Trine 3's vibrant world and creative physics puzzles are as appealing as ever, but the transition to 3D is a painful one.
The Trine games have always been closet 3D titles. They might restrict the player to two axes of movement, but their rich fairytale landscapes act as visual plunge pools, twinkling with brilliance and irresistible in their depth. They tempt the eye to look past that single, flat plane, tantalising with hints of a much larger world. What secrets lie beyond that sun-dappled pumpkin patch, that verdant forest foliage, that crystalline tropical ocean?
With Trine 3, Frozenbyte has whispered the incantation to unlock that hitherto forbidden dimension, granting you permission to immerse yourself in its warm and inviting world like a night in the arms of a Fae. Unfortunately, Frozenbyte's venture into fully 3D platforming proves more fable than fairytale. The moral here is you should be careful what you wish for, because sometimes you just might get it.
As with the previous games, Trine 3 recounts the adventures of three mismatched heroes; the inept wizard Amadeus, the slinky thief Zoya, and the stout knight Ser Pontius. This time around the Wizard's Academy where Amadeus once studied is attacked by a malign force. To be frank, I don't recall much about the events of the story past this point. Something about the Trine being split into three separate pieces, and the accidental unleashing of an angry purple cloud.
None of it particularly arrested my attention. Partly this is because it's all formulaic fantasy guff, and partly it's because the writing lacks urgency. The drama isn't dramatic enough and, although the script has a pleasantly genial tone, it's also oddly witless. The jokes are few and weak when they appear, and the only time the story displays any awareness of fairytale convention is when its unseen narrator hastily backtracks the plot after the player dies.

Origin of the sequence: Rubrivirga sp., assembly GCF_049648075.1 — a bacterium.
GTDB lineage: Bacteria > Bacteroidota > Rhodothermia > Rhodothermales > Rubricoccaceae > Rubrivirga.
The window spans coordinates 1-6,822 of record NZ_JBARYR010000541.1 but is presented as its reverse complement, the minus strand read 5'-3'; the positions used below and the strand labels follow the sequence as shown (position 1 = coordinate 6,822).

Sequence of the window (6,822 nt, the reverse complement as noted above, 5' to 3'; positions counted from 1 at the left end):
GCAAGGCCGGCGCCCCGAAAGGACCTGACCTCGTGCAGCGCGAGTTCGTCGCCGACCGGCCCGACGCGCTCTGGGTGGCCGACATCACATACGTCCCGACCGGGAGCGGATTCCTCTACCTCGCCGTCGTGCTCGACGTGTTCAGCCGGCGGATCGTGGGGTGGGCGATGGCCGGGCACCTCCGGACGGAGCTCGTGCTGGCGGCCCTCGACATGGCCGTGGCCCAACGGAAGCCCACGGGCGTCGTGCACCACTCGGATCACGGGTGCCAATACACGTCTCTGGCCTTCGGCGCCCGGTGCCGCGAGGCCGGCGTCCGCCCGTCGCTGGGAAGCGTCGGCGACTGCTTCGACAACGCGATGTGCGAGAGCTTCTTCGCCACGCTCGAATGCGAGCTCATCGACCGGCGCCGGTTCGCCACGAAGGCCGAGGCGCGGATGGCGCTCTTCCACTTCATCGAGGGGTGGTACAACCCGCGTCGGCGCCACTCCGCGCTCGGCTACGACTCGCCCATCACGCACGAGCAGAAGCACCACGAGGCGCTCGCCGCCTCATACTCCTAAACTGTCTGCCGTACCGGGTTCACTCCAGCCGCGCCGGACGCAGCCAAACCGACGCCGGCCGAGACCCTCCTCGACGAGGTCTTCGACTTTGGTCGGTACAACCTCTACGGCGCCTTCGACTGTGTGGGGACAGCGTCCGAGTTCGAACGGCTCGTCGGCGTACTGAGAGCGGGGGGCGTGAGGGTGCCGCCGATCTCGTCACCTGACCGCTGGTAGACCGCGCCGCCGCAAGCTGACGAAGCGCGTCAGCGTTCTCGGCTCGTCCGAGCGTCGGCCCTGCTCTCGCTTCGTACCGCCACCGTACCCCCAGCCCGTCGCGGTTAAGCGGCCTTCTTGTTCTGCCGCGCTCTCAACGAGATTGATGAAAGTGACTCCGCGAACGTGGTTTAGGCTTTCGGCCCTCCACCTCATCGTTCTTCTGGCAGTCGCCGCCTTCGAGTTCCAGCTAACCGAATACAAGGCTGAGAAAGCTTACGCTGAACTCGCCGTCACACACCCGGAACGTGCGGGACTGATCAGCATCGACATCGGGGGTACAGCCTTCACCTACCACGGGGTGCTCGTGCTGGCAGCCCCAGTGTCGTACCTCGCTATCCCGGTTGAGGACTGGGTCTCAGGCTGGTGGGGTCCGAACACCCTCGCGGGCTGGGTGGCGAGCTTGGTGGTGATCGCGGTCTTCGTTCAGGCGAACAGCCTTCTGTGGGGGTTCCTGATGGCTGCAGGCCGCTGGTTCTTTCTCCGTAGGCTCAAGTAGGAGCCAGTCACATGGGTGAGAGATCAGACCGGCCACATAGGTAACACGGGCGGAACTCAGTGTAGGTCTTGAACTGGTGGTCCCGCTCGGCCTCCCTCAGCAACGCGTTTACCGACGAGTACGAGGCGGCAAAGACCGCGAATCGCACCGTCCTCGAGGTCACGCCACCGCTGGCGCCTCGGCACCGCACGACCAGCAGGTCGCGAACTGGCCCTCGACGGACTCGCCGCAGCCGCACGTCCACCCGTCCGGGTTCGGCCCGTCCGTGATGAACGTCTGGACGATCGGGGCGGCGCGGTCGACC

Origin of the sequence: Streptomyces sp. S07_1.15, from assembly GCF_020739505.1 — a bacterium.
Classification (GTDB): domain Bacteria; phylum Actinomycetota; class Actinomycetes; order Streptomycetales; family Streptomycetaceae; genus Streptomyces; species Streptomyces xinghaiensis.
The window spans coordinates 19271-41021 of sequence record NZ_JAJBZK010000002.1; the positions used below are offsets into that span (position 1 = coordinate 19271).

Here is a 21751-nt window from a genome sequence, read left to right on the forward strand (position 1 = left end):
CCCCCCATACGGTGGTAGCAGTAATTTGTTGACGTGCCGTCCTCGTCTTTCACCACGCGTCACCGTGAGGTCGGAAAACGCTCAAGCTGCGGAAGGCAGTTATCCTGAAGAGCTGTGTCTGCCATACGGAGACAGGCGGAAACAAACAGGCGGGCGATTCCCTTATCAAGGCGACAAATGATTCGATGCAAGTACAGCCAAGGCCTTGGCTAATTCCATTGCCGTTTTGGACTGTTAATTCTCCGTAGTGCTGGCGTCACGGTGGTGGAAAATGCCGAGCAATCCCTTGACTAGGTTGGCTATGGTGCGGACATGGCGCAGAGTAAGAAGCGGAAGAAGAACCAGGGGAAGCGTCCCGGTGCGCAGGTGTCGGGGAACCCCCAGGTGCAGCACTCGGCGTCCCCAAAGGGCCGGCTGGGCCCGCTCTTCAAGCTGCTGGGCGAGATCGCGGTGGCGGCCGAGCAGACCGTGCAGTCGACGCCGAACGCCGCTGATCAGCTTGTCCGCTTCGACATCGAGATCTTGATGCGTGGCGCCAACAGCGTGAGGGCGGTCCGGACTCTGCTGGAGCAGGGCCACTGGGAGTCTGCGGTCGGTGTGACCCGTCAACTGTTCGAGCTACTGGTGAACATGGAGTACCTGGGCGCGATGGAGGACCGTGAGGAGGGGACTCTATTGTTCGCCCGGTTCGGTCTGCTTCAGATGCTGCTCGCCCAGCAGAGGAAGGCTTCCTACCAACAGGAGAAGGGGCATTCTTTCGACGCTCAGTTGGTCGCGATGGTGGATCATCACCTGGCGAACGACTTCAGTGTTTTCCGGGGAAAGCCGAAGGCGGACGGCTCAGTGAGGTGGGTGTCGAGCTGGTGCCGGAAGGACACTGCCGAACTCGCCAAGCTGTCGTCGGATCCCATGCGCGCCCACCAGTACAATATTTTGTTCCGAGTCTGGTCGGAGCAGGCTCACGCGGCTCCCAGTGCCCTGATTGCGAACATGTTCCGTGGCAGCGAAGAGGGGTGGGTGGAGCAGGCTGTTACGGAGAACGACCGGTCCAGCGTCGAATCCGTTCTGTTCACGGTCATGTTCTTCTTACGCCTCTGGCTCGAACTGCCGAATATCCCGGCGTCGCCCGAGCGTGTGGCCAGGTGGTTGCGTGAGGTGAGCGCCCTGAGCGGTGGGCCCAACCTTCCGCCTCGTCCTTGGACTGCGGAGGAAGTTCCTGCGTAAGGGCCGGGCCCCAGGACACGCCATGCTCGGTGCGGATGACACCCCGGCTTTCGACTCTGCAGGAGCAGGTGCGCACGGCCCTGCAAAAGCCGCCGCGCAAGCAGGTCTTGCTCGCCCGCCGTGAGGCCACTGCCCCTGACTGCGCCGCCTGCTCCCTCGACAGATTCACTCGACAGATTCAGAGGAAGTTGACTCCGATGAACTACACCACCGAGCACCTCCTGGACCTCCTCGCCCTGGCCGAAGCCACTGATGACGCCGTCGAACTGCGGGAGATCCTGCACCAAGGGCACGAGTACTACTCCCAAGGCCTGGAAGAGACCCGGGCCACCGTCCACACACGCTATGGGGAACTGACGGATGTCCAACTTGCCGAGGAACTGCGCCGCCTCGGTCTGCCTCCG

The story serves mainly to connect one puzzle-filled environment to the next, and in these areas Trine excels as ever. Three brief introductory levels familiarise us with the cast in three diverse environments, before uniting them for a handful of more substantial missions. Highlights include the Wizard's Academy itself, complete with Fantasia-style self-sweeping brooms and animated grimoires that gnash at you with paper teeth, and the following level set inside a story book, where the art takes on a cel-shaded aesthetic and giant pages literally turn as you progress. Like the two games before it, Trine 3 is a kaleidoscopic fantasy land, a dazzling display of colour and detail. The visual imagination is equalled by the puzzle design. Placing a strong emphasis on physics, most puzzles revolve around weight, momentum or balance, and you must combine the abilities of your three heroes to manipulate these things.
Here there are a couple of new elements. Most notably, Zoya can tie two objects together using the rope from her grappling hook, which lets you bind a series of platforms together so they can only move a certain distance, hold open a heavy door using a counterweight, or create ad-hoc pulley systems to drag objects about. Meanwhile, Pontius and Amadeus both possess a similar "slam" ability that can be used on springy platforms to bounce higher and higher, smash through obstacles like a wrecking ball, or shunt revolving platforms to create pathways.
Trine's approach to puzzling has proved to be something of an acquired taste. Some people love the fact that you can jerry-rig solutions by piling boxes on top of one another, or by essentially tugging on the physics system until it springs you where you need to go. Others find the lack of hard problems and solutions frustrating, believing the fact you can solve any puzzle using a box and some rope is indicative of poor design on the developer's part.